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Will my house qualify? You need to know

Jun 10, 2007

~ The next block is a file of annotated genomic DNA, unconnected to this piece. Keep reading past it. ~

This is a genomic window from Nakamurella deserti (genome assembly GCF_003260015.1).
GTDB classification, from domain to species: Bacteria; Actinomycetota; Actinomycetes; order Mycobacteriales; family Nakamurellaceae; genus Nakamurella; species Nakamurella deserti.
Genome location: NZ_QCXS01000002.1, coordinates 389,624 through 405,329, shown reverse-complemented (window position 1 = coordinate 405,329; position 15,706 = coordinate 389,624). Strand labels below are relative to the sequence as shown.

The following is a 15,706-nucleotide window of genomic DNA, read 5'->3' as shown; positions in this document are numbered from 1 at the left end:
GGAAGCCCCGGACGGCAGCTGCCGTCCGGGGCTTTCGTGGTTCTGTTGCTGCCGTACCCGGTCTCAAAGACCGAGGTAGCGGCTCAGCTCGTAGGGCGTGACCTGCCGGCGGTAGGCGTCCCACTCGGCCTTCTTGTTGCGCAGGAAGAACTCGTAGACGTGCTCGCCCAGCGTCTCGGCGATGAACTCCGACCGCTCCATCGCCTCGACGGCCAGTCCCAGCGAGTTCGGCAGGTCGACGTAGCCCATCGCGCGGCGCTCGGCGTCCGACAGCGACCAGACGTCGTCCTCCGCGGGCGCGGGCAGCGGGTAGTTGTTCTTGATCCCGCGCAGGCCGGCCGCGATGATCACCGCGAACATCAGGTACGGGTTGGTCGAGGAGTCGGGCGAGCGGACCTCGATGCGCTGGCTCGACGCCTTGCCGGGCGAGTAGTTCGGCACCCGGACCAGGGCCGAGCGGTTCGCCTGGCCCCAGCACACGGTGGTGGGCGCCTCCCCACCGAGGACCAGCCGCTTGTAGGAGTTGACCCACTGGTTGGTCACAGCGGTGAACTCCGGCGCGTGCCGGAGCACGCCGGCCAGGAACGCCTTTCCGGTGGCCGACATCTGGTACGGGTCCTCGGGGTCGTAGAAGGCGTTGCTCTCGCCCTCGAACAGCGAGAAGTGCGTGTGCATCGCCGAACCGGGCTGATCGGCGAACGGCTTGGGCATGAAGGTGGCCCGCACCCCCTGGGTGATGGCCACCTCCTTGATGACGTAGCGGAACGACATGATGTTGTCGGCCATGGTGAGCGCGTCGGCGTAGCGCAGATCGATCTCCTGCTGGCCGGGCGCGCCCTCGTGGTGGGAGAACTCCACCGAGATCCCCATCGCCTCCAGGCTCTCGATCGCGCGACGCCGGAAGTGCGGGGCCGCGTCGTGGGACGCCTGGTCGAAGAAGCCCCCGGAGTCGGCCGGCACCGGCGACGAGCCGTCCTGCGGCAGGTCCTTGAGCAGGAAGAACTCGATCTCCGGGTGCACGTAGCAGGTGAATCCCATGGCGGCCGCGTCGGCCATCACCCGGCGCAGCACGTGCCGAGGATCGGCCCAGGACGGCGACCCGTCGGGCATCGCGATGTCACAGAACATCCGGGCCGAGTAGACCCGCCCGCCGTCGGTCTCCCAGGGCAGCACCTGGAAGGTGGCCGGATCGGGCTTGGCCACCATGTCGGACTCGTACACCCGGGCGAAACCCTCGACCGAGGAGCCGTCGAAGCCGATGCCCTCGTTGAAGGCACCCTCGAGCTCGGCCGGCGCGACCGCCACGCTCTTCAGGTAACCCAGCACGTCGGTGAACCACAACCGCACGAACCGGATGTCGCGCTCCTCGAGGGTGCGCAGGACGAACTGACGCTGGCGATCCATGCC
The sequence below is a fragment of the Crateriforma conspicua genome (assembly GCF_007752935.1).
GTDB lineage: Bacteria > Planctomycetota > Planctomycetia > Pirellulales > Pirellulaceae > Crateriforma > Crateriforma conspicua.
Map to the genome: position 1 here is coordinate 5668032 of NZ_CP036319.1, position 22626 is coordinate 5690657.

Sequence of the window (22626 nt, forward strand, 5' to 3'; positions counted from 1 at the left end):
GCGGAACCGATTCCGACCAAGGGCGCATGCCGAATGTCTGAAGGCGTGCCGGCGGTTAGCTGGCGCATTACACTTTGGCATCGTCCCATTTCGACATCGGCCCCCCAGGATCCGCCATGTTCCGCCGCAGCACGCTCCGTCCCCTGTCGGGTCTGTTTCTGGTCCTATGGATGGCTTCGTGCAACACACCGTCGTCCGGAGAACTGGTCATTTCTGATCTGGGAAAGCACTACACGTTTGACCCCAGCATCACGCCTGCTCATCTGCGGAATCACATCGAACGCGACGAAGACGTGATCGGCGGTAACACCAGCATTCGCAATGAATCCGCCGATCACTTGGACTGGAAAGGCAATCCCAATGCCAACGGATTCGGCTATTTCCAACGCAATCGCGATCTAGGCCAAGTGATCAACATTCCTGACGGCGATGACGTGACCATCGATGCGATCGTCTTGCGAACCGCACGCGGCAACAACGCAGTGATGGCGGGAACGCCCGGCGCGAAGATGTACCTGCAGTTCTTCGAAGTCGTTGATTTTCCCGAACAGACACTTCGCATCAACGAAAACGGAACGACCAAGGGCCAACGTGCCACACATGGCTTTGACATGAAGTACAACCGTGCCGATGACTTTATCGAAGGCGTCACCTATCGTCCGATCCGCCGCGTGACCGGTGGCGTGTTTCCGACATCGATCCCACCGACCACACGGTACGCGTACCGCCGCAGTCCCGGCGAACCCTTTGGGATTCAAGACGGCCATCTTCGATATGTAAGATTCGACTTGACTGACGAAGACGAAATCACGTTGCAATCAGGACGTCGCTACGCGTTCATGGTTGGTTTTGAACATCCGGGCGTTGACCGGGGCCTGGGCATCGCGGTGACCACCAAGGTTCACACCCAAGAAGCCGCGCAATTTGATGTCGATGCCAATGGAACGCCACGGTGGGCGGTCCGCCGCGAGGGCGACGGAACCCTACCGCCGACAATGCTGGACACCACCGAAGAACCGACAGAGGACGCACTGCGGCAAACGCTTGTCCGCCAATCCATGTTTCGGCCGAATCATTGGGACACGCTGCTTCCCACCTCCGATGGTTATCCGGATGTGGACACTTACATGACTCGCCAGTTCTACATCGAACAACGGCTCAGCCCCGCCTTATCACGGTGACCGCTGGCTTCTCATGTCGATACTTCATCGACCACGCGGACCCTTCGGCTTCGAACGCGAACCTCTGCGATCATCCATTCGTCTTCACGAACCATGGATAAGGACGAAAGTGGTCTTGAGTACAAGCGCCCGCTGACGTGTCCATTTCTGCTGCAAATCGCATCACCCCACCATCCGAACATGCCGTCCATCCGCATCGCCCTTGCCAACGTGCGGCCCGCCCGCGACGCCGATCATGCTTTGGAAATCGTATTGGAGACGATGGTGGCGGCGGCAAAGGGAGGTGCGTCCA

The evolution of affiliated business arrangementsJohn R. H. CotterRESPA, Controlled Business Amendment, compliance, service, profit, management What mortgage brokers should know Most mortgage company owners know that federal law allows mortgage lenders, Realtors and builders to share in title company revenues through ownership in entities called affiliated business arrangements (ABAs). That has been true since 1983, when Congress enacted an amendment to the original Real Estate Settlement Procedures Act (RESPA), called the Controlled Business Amendment. What many people don't know, however, is how much has changed since the early days. Today, it is much harder and more dangerous to start and maintain a profitable, claim-free and legally defensible ABA. Any mortgage broker owning a title company or contemplating starting one should examine carefully who is offering to help and how it is set up and managed. There are arrangements existing today that may not be managed well, operated in your financial interest or sufficiently RESPA-compliant to defend against increased the U.S. Department of Housing and Urban Development (HUD) investigations and the growing number of class action lawsuits. Having created and managed approximately 40 ABAs since 1992, I have seen the damage a HUD investigation and class action lawsuit can do to a title company. Neither one is a pleasant experience. Fear and uncertainty infects employee morale, the paperwork and legal bills drain your resources, and you lose business from some clients. Beginning in 1992, ABAs started proliferating with offers of joint-venture arrangements that were either patently illegal or operated outside the spirit, if not the letter, of HUD's rules. At the time, industry professionals complained that HUD lacked enforcement, and class action lawsuits were rare. That changed about five years ago HUD increased its enforcement staff and the trial bar discovered lucrative opportunities in lawsuits attacking companies that they deemed to be operating sham ABAs. Just in the past five years alone, title companies have paid million of dollars to settle such lawsuits. These legal developments have changed the game. It is no longer safe or responsible to participate in anything but 100 percent RESPA-compliant ABAs. Unfortunately, the cost to operate a 100 percent RESPA-compliant ABA is greater than operating one that is not compliant, especially with regard to smaller companies. This in turn has raised the barrier to entry for smaller lenders. The biggest challenge for most small- to medium-sized brokerages or lenders is to generate enough ongoing business to afford the expenses associated with knowledgeable management and competent staff that can perform the many diversified functions required to operate the business effectively and deliver high levels of service. Title companies are complex, heavily regulated and demand a strong attention to detail. Without strong management and trained personnel, losses from processing mistakes and title claims mount quickly. Given the change in the regulatory environment, what are your options in today's market? What are the key criteria you should consider when choosing the safest and best business model for an ABA? Which model meets your objectives best? There are four primary types being offered today, and your appetite for risk and your size dictate which option you should choose. Here, first, are the four essential elements that today's ABA should contain: 1. Compliance The most important requirement is compliance. Your ABA must be a genuine title company, including employees paid on a W-2 and office space. Employees should perform title work, processing and closings. Avoid contracting work to other title companies to ensure a compliant business. Your business should meet and exceed the ABA law and all rules promulgated by HUD. Gone are the days when you could risk operating 25 ABAs from one address and pay 25 paychecks to a few shared employees. 2. Service Service is more important than the promise of large profits. Nothing ruins an ABA title company faster than poor service. Your time will be consumed responding to complaints from disgruntled loan associates. Before entering into an agreement, investigate in depth how your provider intends to set up and manage the company. Make sure you have employees that are dedicated to your company, including at least one or two settlement agents/marketing types. If you contract all the closings to another title company (possibly owned by a joint-venture partner), you won't get the same dedicated level of service. Plus, you will expose yourself to greater liability under RESPA. 3. Profit The best ABAs no longer include sharing profits with a joint-venture title company partner. Better models exist, such as those where you or a group of producing partners own the company 100 percent with the title insurance agency agreement being established in your name, and the company is large enough to operate in full compliance with HUD's rules. I call this model, virtual partners. HUD has never liked joint ventures, and this model has other advantages, which are cited below. 4. Management Look for a model that does not require you to spend lots of time running the day-to-day operation, but has excellent management. There are only one or two companies around that provide professional management and don't ask for ownership. Whether you choose a management company or simply hire your own employee to manage, make sure you meet once a month and review the company's financial statements and operational health. That audit process should be thorough and include these essential terms: every title is reviewed by an expert, every HUD-1 is reviewed before closings, all disbursements are handled by specialists only, recordings tracked and confirmed, and reconciliations for both operating and escrow accounts completed within a few days of the end of each month. Also, make sure that you have all the proper licenses, bonding and insurances for the company and all employees. Here are the four primary types of ABAs. The one you choose will depend on how much volume you can generate and your appetite for risk under RESPA. 1. The joint venture The joint venture is probably the most common form of ABA. In this model, a title company approaches a mortgage lender or real estate company and offers to set up a new title company, which each party owns 50-50. The mortgage company is responsible for delivering business. The title partner manages the operation. While there can be variations to this model, generally the title company optimizes its resources by housing the new joint venture in its offices, charging the company a monthly lease for space and contracting closings to settlement agents that work for the title-company parent. This model is problematic if the ABA employees are part-time or shared. HUD requires bona fide employees who must perform a list of tasks, which HUD refers to as core title functions. HUD doesn't like it when these employees also work for one of the parent companies, or when employees are shared by many ABAs and receive multiple paychecks. While this model allows small companies to participate, it is dangerous and likely to be attacked by class action attorneys who believe they can convince juries that these types of ABA are sham arrangements, meant to funnel referral fees back to the mortgage company. 2. The title-only model This model is common with companies that have a low volume of closings and do not want to assume high overhead expenses. It can be a joint venture or an entity wholly owned by the mortgage company. Either way, this model usually has one or two employees who perform just the core title functions and contract the processing, the closing, the post closing and some administrative functions to one or more outside title companies, which have brick-and-mortar office space. The owners save money and keep financial risk low by only paying for processing and closing services when a case closes. If the company is a joint venture, the partners share the profits in some negotiated proportion. If wholly owned, the mortgage broker/owner keeps all the profit. However, it is difficult to negotiate a reasonable outsourcing fee with a third-party title company if they are not also sharing in profits from title insurance. 3. The wholly owned title company Only larger companies can operate these models successfully because they require a fairly large and steady volume of closings to pay for the variety and type of employees required to run all aspects of the company. In this model, everything is done under one roof or one company umbrella. This can be the safest and most profitable model, if you have 40 to 50 closings or more per month and people who know what they are doing. The main advantages of this model are the ability to hire a better quality of employee and the ability to meet all the rules promulgated by HUD. 4. Virtual partners This model takes all the advantages of the wholly owned title company model and makes it available to smaller mortgage or real estate companies by putting them together in partnerships. Individually, the partners wouldn't have enough business to support a genuinely RESPA-compliant title company. By combining the partners into compatible groups, such as two real estate companies and two mortgage brokers, you end up with a very viable title operation that can return as much as $10,000 per month in net profit to each partner. In summary, if you can direct 40 or more closings per month to an affiliated title company, the wholly owned version is your best option. Retain a professional title company management firm and you will optimize your chances for success. The best management firms should be able to provide experience, employees, oversight and emergency support that will prove invaluable. You may pay slightly more than hiring your own manager, but you will get an entire company of professionals supporting your effort and who are accountable to you. If you can only direct 10 or 20 closings per month to an affiliated title company, your best option in today's environment is the virtual partner concept. The joint venture model and the title only model may allow you to receive income, but they are both more risky from a legal standpoint. In addition to greater legal protection, the virtual partners concept creates opportunities for your loan officers to meet and work together with real estate agents who work for one or more of the other virtual partners. John R. H. Cotter is president of Greenbelt, Md.-based Alliance Title Management LLC. He may be reached at (301) 802-6445 or e-mail [email protected].